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Washington Post ombudsman says she will no longer reply to critics

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The Washington Post's ombudsman has announced she's no longer going to reply to critics. So what exactly is the Washington Post paying this woman for?

The Washington Post's new ombudsman has come under some criticism of late for writing a series of rather poor columns. Her first claim to fame was commenting on Bob Woodward's ethical lapse of failing to tell his editor, or the public, for two years that he was intimately involved in the Valerie Plame affair, while he went on TV and criticized the special prosecutor. The ombudsman's recommendation for fixing the problem of Woodward refusing to come clean to his editor? Bob needs an editor.

Then, just last week, the ombudsman wrote last week that Jack Abramoff gave lots of money to Democrats. In fact, Jack Abramoff never gave a dime to Democrats, his personal donations were only to Republicans. The ombudsman went on to suggest that conservative critics were correct in being angry at the Post for not mentioning all the Democrats who Jack Abramoff personally gave money to (again, there were none).

And the latest controversy is over another Post reporter writing that Bush "repeatedly consulted" with members of Congress about his illegal domestic spying program. In fact, the administration informed a few select members of Congress about parts of the program but gave them no option to agree or disagree with what was taking place, and in fact, several members of Congress expressed concern about what the administration was proposing to do. Therefore, to suggest that the administration repeatedly consulted with members of Congress - i.e., those members of Congress had input on the spy program and thus endorsed it - is not true.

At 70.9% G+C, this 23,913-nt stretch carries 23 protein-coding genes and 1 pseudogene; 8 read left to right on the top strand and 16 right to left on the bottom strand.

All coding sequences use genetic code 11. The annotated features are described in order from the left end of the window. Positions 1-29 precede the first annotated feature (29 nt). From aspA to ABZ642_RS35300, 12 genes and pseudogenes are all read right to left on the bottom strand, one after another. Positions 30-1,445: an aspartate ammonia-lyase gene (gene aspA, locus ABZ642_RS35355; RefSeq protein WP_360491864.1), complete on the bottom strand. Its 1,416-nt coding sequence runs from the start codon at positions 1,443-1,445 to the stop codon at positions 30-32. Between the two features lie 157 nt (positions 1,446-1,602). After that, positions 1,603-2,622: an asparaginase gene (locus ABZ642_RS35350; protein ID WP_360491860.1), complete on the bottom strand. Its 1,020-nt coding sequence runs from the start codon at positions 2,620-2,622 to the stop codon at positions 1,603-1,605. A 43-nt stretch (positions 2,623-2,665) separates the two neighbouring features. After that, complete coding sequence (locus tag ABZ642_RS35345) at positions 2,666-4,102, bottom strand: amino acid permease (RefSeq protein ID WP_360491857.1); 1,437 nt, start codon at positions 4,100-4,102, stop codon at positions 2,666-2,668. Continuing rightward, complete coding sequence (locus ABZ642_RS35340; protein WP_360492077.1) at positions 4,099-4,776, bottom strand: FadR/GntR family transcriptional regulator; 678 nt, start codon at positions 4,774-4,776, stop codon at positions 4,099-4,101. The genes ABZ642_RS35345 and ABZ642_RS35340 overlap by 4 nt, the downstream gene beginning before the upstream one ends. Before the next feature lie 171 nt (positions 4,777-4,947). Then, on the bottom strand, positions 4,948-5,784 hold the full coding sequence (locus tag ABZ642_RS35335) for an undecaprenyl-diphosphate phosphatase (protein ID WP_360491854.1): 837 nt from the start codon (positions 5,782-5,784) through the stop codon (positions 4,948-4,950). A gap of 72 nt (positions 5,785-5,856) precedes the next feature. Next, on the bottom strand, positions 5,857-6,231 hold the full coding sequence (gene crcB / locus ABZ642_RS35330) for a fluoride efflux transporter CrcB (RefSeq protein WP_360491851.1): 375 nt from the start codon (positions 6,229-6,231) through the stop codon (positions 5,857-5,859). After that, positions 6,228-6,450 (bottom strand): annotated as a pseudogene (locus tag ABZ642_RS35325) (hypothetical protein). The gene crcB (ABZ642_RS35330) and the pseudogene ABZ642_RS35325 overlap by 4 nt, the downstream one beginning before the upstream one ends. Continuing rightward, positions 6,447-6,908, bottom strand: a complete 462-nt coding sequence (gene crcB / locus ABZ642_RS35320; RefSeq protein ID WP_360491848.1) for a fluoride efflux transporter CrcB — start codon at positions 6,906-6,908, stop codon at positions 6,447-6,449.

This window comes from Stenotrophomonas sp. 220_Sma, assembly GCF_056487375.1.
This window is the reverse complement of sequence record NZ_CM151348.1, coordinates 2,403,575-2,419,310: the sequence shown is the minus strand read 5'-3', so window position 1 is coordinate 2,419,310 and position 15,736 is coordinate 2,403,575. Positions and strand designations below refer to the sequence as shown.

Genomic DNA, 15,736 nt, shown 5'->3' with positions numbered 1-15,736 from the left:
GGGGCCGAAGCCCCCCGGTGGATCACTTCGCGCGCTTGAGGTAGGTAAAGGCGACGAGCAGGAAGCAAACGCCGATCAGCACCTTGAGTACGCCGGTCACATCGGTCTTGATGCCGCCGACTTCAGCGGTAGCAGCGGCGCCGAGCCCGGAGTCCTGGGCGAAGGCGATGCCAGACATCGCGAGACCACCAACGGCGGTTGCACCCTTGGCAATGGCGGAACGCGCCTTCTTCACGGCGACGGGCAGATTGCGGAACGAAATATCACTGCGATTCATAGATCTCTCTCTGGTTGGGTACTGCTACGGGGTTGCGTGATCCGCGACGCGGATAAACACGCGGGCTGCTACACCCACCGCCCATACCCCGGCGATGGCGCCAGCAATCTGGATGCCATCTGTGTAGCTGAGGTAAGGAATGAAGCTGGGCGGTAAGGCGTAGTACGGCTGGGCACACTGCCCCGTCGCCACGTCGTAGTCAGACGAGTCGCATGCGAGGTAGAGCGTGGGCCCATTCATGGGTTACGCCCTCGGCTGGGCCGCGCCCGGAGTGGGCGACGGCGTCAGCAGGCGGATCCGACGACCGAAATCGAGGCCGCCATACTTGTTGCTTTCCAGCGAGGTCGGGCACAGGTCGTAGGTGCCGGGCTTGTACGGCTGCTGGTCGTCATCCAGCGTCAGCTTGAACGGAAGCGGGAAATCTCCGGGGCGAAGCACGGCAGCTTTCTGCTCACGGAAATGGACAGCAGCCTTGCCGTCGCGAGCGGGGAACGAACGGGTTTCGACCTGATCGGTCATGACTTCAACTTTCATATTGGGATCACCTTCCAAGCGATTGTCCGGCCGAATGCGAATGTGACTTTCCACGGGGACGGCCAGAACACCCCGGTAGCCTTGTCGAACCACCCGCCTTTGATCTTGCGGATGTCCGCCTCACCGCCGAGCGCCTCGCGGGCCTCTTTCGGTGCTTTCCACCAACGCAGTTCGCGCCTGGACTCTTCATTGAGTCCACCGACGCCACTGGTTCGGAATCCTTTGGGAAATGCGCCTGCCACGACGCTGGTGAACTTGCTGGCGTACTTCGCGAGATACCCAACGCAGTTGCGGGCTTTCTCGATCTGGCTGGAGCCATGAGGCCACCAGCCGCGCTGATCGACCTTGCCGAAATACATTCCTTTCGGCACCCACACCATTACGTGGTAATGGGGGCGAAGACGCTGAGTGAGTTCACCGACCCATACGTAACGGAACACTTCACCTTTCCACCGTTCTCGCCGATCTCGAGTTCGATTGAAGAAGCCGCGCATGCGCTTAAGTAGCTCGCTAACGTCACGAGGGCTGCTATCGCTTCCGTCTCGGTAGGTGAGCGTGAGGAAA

Well, Media Matters, a lead media watchdog group, complained to the ombudsman about this last issue, the ombudsman responded, and when Media Matters responded to the ombudsman's response, the Washington Post ombudsman apparently told the Washington Post's staff internally that she was no longer going to reply to critics.

Now, that might strike some as a bit odd, coming from someone whose only job is responding to critics. It also comes off as rather petulant and immature, not to mention arrogant and self-serving. Whatever the merits of Media Matters' criticism, they are one of the largest and most powerful media watchdog organizations around, and they represent a lot of concerned Washington Post readers. But regardless, whether the criticism comes from Media Matters or Joe Six-Pack, the ombudsman's job is to be thick-skinned, calm, rationale, and responsive - period. Hissy fits are not in the job description.

I read somewhere today that liberals were developing the same loathing and lack of respect for the Washington Post that conservatives have for the New York Times. It's sad, but it's true. The Washington Post is showing its age, and it's not pretty.

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